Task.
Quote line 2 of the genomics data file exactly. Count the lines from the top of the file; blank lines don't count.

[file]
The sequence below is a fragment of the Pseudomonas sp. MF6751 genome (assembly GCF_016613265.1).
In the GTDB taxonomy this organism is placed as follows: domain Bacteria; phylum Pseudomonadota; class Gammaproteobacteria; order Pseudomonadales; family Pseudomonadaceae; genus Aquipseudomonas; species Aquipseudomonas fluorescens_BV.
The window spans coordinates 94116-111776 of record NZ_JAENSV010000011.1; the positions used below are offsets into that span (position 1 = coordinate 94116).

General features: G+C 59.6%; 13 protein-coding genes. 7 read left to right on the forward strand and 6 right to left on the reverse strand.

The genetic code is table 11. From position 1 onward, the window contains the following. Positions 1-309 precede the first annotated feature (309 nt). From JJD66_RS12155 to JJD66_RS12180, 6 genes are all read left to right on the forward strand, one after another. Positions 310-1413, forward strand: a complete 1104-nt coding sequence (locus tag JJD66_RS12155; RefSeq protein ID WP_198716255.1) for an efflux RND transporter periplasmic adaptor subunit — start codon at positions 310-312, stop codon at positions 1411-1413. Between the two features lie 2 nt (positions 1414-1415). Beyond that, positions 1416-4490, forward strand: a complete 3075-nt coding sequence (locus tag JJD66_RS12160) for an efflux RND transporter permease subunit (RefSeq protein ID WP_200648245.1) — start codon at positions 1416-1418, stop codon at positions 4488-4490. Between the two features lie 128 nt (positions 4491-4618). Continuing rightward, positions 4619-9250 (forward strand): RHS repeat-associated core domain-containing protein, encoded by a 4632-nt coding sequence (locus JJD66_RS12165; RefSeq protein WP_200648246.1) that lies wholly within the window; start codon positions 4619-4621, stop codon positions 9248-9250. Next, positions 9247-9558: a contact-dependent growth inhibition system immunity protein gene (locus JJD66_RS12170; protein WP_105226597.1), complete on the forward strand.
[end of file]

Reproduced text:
In the GTDB taxonomy this organism is placed as follows: domain Bacteria; phylum Pseudomonadota; class Gammaproteobacteria; order Pseudomonadales; family Pseudomonadaceae; genus Aquipseudomonas; species Aquipseudomonas fluorescens_BV.